DELANEY: Back in 1980, Kenneth Waters -- and I think the family pretty freely admits this -- was something of a trouble maker. He was facing assault charges of a police officer at the time in the town of Ayer, Massachusetts, where the murder occurred, so he came under suspicion because he knew the murdered woman.

It wasn't until another two years Greta, that he was actually arrested, but soon after the arrest, a former girlfriend came out and said, he had told her he committed the murder. Then at trial, another girlfriend -- in fact, the mother of his daughter -- said she too had heard from Kenneth that he committed the murder. There was another women, a friend of the murdered woman, that said Waters had sold some of the murdered woman's jewelry.

So there was some evidence out there making Kenneth Waters looking quite suspicious and of course, eventually, he was convicted. But all along, Greta, the family was absolutely clear in their minds he was innocent. They say he was defended badly by a public defender, that, for example, time sheet records from his job were never introduced into evidence that might have cleared him that might have shown he was at work at the time of the murder -- Greta.

VAN SUSTEREN: So Bill, do they now consider it an open case and the police now actively looking for a killer?

DELANEY: Yes. We are hearing about a search for the real killer. Barry Scheck says he is convinced they will find the real killer and one reason is, that Betty Ann Waters, now an attorney, has some leads and they are very much a killer out there, and that they will find him or her.

VAN SUSTEREN: Many thanks to CNN Boston bureau chief Bill Delaney.

His family's love makes Kenneth Waters' story unforgettable. But DNA testing also played a vital role in the Waters case and in many others. Joining me to discuss how the wrong people can be locked up and how difficult it is to set things right, are one of Waters' attorneys, Robert Feldman. He takes cases for the New England Innocence Project.

Also in Boston is "Boston Herald" reporter Dave Wedge, who's been covering the Waters story.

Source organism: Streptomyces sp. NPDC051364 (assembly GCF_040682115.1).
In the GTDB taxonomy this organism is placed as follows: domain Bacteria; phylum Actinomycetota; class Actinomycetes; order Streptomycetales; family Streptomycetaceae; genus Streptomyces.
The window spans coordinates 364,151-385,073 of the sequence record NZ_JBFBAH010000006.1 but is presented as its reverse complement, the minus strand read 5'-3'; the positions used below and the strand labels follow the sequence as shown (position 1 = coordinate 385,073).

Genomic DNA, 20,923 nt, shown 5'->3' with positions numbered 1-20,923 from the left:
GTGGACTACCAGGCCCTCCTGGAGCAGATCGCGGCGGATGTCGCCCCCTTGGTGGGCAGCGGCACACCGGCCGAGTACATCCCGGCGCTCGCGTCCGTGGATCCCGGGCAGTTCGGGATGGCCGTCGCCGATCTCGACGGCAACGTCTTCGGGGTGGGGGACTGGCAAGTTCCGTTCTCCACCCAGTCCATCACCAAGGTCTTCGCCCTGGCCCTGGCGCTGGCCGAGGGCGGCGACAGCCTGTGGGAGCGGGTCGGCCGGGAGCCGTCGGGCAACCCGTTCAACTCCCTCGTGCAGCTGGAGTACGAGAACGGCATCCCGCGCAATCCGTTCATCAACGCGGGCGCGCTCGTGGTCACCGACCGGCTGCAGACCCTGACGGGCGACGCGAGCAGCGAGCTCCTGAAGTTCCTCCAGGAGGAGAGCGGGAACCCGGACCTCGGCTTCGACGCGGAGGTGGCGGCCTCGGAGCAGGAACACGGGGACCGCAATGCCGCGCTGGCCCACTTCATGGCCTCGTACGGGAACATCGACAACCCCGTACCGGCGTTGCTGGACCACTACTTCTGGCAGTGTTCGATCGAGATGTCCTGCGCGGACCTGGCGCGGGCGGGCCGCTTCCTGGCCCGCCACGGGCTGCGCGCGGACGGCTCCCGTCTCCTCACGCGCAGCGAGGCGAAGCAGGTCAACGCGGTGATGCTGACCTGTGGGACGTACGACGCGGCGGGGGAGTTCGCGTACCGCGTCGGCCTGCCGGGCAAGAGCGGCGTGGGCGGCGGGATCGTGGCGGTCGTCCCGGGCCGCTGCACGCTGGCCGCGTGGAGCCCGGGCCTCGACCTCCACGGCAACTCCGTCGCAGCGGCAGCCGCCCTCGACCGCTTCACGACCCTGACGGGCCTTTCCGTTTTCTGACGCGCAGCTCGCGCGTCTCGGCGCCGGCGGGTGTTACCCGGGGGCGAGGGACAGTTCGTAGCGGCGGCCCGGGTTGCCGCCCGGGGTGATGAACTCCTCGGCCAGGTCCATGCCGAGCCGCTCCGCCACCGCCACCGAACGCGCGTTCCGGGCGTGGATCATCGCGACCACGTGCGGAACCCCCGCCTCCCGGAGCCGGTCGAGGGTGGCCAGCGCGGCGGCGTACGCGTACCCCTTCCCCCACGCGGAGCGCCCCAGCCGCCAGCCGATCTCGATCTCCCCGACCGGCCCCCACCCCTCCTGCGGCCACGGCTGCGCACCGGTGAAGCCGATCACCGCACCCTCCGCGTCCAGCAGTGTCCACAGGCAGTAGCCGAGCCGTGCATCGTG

And in Montgomery, Alabama, is Bryan Stevenson, executive director of the Equal Justice Initiative, which provides legal services to people in prison. He's also a law professor at New York University.

Thank you all for joining me this evening.

Rob, first to you, the idea that Bill said that this is not an exoneration that he is out. Explain where the case stands and why this isn't an exoneration.

ROBERT FELDMAN, ATTORNEY: Sure, Greta. First of all, this is a wonderful day obviously to the Waters family. After 18 years, Kenneth walked out of the courthouse a free man. I'm not at liberty, of course, to comment on all the evidence because the district attorney's office has indicated -- as you reported -- that Mr. Waters is still under investigation.

VAN SUSTEREN: Why did they let him out then? I mean, if he's still under investigation -- Bill Delaney says there was evidence at the trial, whether it's true or not, he made statements implicating himself and that he sold some of the jewelry, why would the court release him?

FELDMAN: I think it's a testament to the power of the evidence that we were able to bring forward and present to the district attorney. I think it is a sure sign that they may well be as confident as we are, that Mr. Waters indeed is not the killer. They have agreed they will pursue searching of the DNA data bank to find out if there is a match out there, someone other than Mr. Waters.

Another point, of course, is that typically we find in these cases where prosecutors build up a case to convict an individual, the case begins to come down like a house of cards, once the DNA component shows that there is this other blood evidence, for example -- other biological evidence at the scene that doesn't match the convicted individual.

VAN SUSTEREN: Dave, you have covered this case. How much resistance did the prosecution put up in terms of fighting the Waters family and his sister Betty Ann tried to do?

DAVE WEDGE, "BOSTON HERALD": Virtually none, as attorney Feldman said. It's very compelling evidence and it's -- DNA evidence is really irrefutable.